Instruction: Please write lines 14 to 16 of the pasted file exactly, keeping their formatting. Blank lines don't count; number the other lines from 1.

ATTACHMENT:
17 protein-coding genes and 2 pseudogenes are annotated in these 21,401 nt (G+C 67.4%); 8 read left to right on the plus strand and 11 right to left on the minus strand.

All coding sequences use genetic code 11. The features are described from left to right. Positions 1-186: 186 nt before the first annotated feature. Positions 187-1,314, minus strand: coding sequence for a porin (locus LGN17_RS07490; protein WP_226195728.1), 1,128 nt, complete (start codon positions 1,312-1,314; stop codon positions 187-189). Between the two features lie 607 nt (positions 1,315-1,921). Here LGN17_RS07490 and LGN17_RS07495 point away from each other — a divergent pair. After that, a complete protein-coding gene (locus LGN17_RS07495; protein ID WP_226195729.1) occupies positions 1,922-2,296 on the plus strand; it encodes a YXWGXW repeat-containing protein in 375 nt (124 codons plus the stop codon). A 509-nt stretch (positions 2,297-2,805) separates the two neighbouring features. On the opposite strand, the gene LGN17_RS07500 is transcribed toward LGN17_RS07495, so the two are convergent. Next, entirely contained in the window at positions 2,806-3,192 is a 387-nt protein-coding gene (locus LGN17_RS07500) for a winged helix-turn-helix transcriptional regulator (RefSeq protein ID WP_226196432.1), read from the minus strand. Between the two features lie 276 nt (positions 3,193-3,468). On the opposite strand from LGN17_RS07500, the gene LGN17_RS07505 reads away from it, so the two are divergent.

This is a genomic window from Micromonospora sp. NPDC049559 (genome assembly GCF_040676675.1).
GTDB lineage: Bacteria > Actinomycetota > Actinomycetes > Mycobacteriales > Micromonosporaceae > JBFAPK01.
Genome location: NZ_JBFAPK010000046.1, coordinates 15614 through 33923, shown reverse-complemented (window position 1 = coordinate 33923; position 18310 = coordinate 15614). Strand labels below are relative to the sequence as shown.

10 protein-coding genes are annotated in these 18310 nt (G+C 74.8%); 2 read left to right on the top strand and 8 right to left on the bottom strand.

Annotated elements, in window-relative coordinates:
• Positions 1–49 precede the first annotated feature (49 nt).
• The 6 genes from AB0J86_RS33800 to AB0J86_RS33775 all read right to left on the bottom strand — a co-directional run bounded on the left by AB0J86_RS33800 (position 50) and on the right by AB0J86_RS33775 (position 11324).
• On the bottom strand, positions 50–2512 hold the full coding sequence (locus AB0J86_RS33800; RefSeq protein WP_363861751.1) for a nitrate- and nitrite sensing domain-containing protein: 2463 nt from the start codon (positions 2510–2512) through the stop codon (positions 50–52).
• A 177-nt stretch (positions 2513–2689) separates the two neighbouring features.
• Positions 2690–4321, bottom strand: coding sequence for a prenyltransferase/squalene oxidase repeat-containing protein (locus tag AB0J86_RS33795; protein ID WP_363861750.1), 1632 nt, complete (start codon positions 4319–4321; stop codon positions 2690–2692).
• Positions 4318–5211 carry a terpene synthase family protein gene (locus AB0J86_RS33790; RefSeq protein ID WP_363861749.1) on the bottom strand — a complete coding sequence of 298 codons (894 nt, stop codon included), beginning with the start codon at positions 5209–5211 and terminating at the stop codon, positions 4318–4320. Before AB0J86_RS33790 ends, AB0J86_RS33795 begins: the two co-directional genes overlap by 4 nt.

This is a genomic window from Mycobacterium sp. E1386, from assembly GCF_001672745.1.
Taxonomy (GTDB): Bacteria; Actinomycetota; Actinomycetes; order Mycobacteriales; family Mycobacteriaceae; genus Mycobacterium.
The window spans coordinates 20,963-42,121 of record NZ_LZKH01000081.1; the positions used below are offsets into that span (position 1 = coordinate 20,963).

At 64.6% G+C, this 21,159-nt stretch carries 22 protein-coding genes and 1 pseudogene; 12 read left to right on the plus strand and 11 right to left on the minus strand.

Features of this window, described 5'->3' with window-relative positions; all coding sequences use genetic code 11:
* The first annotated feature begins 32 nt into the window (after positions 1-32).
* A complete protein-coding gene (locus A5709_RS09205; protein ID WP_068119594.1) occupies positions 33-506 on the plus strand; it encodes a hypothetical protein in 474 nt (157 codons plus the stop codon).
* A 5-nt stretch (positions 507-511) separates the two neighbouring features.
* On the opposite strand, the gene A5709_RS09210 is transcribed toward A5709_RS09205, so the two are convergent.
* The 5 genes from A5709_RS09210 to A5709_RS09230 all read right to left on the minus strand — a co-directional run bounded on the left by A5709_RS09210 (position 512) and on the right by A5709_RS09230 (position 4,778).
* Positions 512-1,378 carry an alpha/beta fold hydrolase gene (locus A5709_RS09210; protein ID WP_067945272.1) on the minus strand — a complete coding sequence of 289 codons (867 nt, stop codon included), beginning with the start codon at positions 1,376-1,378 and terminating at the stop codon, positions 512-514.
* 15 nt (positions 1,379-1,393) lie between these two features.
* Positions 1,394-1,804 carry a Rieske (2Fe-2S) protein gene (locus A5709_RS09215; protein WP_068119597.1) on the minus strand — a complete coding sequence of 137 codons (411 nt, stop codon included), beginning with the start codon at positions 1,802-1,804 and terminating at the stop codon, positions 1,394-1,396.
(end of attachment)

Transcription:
This is a genomic window from Mycobacterium sp. E1386, from assembly GCF_001672745.1.
Taxonomy (GTDB): Bacteria; Actinomycetota; Actinomycetes; order Mycobacteriales; family Mycobacteriaceae; genus Mycobacterium.
The window spans coordinates 20,963-42,121 of record NZ_LZKH01000081.1; the positions used below are offsets into that span (position 1 = coordinate 20,963).